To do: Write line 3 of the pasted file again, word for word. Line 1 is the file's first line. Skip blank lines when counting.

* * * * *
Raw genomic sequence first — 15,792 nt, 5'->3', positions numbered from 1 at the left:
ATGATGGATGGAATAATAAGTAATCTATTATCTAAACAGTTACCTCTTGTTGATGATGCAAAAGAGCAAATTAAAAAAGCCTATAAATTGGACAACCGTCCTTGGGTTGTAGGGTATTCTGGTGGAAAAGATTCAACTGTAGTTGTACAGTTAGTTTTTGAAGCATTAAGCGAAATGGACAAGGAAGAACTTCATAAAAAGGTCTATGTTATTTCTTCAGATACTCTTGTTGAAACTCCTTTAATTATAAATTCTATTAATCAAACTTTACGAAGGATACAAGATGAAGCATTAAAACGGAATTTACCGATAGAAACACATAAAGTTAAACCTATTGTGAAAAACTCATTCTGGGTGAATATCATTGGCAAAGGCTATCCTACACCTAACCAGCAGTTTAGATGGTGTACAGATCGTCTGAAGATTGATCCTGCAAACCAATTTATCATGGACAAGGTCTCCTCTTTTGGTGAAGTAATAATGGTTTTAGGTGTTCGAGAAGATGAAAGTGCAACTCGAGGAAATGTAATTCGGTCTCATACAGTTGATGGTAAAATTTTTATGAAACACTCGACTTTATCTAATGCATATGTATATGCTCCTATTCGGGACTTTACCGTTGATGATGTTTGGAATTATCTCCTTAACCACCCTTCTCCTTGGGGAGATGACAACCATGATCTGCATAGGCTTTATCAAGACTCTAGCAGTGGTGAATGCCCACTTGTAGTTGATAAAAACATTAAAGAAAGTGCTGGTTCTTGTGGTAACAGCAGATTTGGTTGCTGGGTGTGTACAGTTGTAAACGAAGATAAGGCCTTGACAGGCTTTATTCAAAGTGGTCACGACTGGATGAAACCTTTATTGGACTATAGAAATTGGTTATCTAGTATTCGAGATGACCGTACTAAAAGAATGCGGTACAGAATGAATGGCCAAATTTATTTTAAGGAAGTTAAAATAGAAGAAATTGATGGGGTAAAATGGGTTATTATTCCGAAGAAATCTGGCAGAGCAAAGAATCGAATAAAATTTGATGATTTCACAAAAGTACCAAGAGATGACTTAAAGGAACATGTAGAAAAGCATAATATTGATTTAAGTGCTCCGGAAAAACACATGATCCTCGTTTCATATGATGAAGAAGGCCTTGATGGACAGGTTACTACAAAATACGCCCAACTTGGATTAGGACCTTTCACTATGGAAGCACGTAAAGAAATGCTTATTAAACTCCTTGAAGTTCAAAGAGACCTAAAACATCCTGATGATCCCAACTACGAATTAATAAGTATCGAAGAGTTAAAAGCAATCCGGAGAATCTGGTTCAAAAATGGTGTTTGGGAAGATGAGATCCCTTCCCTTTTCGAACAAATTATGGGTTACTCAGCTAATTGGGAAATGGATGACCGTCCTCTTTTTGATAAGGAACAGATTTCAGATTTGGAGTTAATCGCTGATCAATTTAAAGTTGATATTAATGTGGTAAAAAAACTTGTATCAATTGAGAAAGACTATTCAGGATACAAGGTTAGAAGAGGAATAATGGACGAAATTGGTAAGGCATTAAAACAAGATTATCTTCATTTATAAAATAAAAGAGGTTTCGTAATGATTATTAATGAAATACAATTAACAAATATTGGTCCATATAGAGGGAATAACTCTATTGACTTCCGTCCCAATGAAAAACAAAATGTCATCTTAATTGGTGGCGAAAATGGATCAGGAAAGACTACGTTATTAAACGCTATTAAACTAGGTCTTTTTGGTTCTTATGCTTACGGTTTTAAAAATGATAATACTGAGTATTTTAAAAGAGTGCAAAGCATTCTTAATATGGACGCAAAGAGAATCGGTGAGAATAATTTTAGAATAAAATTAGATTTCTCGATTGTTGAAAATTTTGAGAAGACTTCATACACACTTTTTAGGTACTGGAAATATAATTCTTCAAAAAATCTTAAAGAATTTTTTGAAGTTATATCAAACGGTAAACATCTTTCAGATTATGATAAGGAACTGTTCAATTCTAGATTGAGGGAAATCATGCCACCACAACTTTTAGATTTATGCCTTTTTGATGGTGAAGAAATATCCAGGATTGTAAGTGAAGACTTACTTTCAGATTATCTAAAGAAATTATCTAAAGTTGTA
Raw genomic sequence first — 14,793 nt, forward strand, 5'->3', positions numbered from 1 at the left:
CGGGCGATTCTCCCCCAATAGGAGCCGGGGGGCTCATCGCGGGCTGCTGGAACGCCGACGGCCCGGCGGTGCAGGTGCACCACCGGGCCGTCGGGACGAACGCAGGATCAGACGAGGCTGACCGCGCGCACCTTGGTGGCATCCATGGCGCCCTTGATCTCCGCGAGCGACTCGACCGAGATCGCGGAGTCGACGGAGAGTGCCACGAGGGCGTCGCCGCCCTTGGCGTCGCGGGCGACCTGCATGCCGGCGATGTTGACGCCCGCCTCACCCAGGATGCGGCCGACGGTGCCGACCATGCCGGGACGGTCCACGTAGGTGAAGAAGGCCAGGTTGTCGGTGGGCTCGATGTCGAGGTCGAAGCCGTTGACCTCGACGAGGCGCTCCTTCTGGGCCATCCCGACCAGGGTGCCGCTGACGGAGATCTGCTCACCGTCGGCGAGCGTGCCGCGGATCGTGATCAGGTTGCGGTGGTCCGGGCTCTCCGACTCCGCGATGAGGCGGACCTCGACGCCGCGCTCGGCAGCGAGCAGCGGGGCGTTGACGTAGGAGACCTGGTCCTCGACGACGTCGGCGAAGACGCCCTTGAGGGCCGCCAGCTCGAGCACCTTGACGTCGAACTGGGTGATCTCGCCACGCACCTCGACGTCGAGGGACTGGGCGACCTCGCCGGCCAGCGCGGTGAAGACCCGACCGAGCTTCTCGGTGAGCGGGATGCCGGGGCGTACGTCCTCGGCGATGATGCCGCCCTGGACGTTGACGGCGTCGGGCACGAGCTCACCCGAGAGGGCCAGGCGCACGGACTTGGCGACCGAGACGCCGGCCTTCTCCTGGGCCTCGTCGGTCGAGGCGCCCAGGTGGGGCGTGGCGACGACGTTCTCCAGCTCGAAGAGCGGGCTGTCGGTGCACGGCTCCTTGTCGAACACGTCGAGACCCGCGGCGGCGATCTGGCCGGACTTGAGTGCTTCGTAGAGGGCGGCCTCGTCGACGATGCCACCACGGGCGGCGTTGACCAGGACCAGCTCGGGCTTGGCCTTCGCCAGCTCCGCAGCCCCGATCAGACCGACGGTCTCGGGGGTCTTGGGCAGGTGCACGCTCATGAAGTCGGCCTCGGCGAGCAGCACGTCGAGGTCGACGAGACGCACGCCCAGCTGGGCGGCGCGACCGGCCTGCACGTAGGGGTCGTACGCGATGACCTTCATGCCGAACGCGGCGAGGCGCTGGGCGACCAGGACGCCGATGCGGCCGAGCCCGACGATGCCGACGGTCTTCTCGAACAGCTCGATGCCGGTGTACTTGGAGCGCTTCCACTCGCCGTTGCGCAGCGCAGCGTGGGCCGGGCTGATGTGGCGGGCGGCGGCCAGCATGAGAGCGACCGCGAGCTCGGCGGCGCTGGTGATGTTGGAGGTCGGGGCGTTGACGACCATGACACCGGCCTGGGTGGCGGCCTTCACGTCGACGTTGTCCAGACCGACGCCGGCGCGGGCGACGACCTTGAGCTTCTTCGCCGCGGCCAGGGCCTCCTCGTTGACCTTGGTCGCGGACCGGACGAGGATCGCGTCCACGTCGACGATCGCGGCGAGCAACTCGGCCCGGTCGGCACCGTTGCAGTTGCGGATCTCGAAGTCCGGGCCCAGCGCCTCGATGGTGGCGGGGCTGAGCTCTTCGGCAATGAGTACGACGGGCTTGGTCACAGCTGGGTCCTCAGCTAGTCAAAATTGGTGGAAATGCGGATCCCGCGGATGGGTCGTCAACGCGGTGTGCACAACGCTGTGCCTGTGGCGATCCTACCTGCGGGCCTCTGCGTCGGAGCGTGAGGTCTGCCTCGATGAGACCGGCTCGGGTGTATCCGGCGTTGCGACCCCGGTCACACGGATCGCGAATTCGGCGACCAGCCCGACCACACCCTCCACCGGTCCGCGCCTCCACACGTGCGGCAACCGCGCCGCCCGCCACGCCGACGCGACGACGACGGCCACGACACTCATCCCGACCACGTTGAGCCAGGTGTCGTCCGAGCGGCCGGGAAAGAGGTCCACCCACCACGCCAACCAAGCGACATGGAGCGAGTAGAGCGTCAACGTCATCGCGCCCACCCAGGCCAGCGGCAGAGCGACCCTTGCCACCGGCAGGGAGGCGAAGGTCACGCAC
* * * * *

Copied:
Raw genomic sequence first — 14,793 nt, forward strand, 5'->3', positions numbered from 1 at the left: